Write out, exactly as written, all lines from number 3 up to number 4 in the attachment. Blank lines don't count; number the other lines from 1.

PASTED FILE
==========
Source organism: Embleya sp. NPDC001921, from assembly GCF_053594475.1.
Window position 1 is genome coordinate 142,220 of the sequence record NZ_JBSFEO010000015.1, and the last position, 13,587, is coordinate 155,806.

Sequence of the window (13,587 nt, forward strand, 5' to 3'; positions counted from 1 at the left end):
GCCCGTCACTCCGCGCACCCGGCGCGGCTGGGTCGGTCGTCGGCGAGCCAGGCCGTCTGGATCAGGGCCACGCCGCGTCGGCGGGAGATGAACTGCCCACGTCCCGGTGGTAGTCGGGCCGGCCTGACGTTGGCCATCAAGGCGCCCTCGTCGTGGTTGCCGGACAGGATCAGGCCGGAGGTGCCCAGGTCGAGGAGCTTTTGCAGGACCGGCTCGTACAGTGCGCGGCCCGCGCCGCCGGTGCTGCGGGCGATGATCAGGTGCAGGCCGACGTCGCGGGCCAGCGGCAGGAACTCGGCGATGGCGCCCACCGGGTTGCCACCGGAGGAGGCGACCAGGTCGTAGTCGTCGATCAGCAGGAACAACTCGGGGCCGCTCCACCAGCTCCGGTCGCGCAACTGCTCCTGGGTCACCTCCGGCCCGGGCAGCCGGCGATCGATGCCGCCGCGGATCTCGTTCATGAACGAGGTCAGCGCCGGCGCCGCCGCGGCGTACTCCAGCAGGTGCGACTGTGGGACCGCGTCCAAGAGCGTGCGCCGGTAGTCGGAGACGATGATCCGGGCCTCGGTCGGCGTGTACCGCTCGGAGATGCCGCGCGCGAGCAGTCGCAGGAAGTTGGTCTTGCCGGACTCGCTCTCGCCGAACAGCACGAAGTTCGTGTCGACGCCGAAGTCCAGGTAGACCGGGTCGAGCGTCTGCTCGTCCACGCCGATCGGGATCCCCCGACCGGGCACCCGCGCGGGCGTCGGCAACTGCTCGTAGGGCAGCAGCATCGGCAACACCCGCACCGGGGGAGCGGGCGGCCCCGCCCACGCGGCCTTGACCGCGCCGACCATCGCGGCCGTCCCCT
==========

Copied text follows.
Sequence of the window (13,587 nt, forward strand, 5' to 3'; positions counted from 1 at the left end):
GCCCGTCACTCCGCGCACCCGGCGCGGCTGGGTCGGTCGTCGGCGAGCCAGGCCGTCTGGATCAGGGCCACGCCGCGTCGGCGGGAGATGAACTGCCCACGTCCCGGTGGTAGTCGGGCCGGCCTGACGTTGGCCATCAAGGCGCCCTCGTCGTGGTTGCCGGACAGGATCAGGCCGGAGGTGCCCAGGTCGAGGAGCTTTTGCAGGACCGGCTCGTACAGTGCGCGGCCCGCGCCGCCGGTGCTGCGGGCGATGATCAGGTGCAGGCCGACGTCGCGGGCCAGCGGCAGGAACTCGGCGATGGCGCCCACCGGGTTGCCACCGGAGGAGGCGACCAGGTCGTAGTCGTCGATCAGCAGGAACAACTCGGGGCCGCTCCACCAGCTCCGGTCGCGCAACTGCTCCTGGGTCACCTCCGGCCCGGGCAGCCGGCGATCGATGCCGCCGCGGATCTCGTTCATGAACGAGGTCAGCGCCGGCGCCGCCGCGGCGTACTCCAGCAGGTGCGACTGTGGGACCGCGTCCAAGAGCGTGCGCCGGTAGTCGGAGACGATGATCCGGGCCTCGGTCGGCGTGTACCGCTCGGAGATGCCGCGCGCGAGCAGTCGCAGGAAGTTGGTCTTGCCGGACTCGCTCTCGCCGAACAGCACGAAGTTCGTGTCGACGCCGAAGTCCAGGTAGACCGGGTCGAGCGTCTGCTCGTCCACGCCGATCGGGATCCCCCGACCGGGCACCCGCGCGGGCGTCGGCAACTGCTCGTAGGGCAGCAGCATCGGCAACACCCGCACCGGGGGAGCGGGCGGCCCCGCCCACGCGGCCTTGACCGCGCCGACCATCGCGGCCGTCCCCT